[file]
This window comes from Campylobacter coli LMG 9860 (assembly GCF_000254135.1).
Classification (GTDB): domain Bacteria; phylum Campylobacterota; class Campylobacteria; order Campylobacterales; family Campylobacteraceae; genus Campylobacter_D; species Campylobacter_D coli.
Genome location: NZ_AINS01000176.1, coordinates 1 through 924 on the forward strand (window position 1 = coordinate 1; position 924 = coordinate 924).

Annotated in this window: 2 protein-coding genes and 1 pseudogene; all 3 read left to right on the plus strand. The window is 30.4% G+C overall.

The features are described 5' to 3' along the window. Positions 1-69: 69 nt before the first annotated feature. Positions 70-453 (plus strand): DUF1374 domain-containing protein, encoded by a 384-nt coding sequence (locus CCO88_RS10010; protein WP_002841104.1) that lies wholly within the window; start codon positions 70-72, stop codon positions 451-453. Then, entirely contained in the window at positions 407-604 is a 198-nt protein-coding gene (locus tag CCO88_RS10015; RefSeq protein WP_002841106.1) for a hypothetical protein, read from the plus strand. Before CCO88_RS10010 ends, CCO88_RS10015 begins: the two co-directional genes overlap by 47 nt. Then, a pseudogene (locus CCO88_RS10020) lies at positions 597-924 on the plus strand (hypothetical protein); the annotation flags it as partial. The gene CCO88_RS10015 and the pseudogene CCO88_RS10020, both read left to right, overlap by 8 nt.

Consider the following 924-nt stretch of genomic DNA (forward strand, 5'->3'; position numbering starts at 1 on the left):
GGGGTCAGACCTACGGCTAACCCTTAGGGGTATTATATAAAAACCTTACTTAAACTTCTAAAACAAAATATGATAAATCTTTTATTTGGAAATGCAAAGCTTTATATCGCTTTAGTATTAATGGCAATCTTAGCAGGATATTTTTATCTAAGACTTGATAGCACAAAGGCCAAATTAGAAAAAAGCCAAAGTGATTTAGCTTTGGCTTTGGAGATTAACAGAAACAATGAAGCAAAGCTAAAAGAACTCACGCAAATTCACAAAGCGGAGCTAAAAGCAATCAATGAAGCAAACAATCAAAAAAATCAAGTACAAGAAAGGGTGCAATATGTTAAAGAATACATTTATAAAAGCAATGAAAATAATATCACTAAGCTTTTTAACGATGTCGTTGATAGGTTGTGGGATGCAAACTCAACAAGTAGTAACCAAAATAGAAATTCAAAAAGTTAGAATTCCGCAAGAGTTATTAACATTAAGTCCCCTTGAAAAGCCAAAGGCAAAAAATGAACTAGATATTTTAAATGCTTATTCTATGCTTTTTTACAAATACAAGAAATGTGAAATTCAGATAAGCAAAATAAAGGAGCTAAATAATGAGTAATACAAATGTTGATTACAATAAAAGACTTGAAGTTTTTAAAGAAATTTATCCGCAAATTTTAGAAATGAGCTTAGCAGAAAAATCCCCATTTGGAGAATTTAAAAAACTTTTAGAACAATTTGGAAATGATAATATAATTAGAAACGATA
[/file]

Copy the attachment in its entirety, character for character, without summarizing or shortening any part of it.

This window comes from Campylobacter coli LMG 9860 (assembly GCF_000254135.1).
Classification (GTDB): domain Bacteria; phylum Campylobacterota; class Campylobacteria; order Campylobacterales; family Campylobacteraceae; genus Campylobacter_D; species Campylobacter_D coli.
Genome location: NZ_AINS01000176.1, coordinates 1 through 924 on the forward strand (window position 1 = coordinate 1; position 924 = coordinate 924).

Annotated in this window: 2 protein-coding genes and 1 pseudogene; all 3 read left to right on the plus strand. The window is 30.4% G+C overall.

The features are described 5' to 3' along the window. Positions 1-69: 69 nt before the first annotated feature. Positions 70-453 (plus strand): DUF1374 domain-containing protein, encoded by a 384-nt coding sequence (locus CCO88_RS10010; protein WP_002841104.1) that lies wholly within the window; start codon positions 70-72, stop codon positions 451-453. Then, entirely contained in the window at positions 407-604 is a 198-nt protein-coding gene (locus tag CCO88_RS10015; RefSeq protein WP_002841106.1) for a hypothetical protein, read from the plus strand. Before CCO88_RS10010 ends, CCO88_RS10015 begins: the two co-directional genes overlap by 47 nt. Then, a pseudogene (locus CCO88_RS10020) lies at positions 597-924 on the plus strand (hypothetical protein); the annotation flags it as partial. The gene CCO88_RS10015 and the pseudogene CCO88_RS10020, both read left to right, overlap by 8 nt.

Consider the following 924-nt stretch of genomic DNA (forward strand, 5'->3'; position numbering starts at 1 on the left):
GGGGTCAGACCTACGGCTAACCCTTAGGGGTATTATATAAAAACCTTACTTAAACTTCTAAAACAAAATATGATAAATCTTTTATTTGGAAATGCAAAGCTTTATATCGCTTTAGTATTAATGGCAATCTTAGCAGGATATTTTTATCTAAGACTTGATAGCACAAAGGCCAAATTAGAAAAAAGCCAAAGTGATTTAGCTTTGGCTTTGGAGATTAACAGAAACAATGAAGCAAAGCTAAAAGAACTCACGCAAATTCACAAAGCGGAGCTAAAAGCAATCAATGAAGCAAACAATCAAAAAAATCAAGTACAAGAAAGGGTGCAATATGTTAAAGAATACATTTATAAAAGCAATGAAAATAATATCACTAAGCTTTTTAACGATGTCGTTGATAGGTTGTGGGATGCAAACTCAACAAGTAGTAACCAAAATAGAAATTCAAAAAGTTAGAATTCCGCAAGAGTTATTAACATTAAGTCCCCTTGAAAAGCCAAAGGCAAAAAATGAACTAGATATTTTAAATGCTTATTCTATGCTTTTTTACAAATACAAGAAATGTGAAATTCAGATAAGCAAAATAAAGGAGCTAAATAATGAGTAATACAAATGTTGATTACAATAAAAGACTTGAAGTTTTTAAAGAAATTTATCCGCAAATTTTAGAAATGAGCTTAGCAGAAAAATCCCCATTTGGAGAATTTAAAAAACTTTTAGAACAATTTGGAAATGATAATATAATTAGAAACGATA